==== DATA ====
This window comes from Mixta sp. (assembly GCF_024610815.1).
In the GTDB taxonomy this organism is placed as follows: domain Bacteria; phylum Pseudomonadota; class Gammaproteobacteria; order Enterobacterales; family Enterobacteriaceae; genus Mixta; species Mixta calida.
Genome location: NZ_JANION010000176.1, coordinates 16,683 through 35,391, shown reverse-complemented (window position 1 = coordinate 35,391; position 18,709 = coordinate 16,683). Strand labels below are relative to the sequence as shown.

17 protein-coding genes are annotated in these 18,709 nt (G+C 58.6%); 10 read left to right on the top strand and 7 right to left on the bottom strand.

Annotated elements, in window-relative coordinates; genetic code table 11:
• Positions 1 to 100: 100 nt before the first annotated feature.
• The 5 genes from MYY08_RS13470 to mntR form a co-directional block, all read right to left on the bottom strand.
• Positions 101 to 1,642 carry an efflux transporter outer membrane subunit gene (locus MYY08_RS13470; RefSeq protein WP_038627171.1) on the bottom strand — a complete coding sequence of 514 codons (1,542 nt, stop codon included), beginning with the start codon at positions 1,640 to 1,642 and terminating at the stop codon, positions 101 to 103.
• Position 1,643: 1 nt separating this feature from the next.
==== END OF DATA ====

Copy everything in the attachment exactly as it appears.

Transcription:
This window comes from Mixta sp. (assembly GCF_024610815.1).
In the GTDB taxonomy this organism is placed as follows: domain Bacteria; phylum Pseudomonadota; class Gammaproteobacteria; order Enterobacterales; family Enterobacteriaceae; genus Mixta; species Mixta calida.
Genome location: NZ_JANION010000176.1, coordinates 16,683 through 35,391, shown reverse-complemented (window position 1 = coordinate 35,391; position 18,709 = coordinate 16,683). Strand labels below are relative to the sequence as shown.

17 protein-coding genes are annotated in these 18,709 nt (G+C 58.6%); 10 read left to right on the top strand and 7 right to left on the bottom strand.

Annotated elements, in window-relative coordinates; genetic code table 11:
• Positions 1 to 100: 100 nt before the first annotated feature.
• The 5 genes from MYY08_RS13470 to mntR form a co-directional block, all read right to left on the bottom strand.
• Positions 101 to 1,642 carry an efflux transporter outer membrane subunit gene (locus MYY08_RS13470; RefSeq protein WP_038627171.1) on the bottom strand — a complete coding sequence of 514 codons (1,542 nt, stop codon included), beginning with the start codon at positions 1,640 to 1,642 and terminating at the stop codon, positions 101 to 103.
• Position 1,643: 1 nt separating this feature from the next.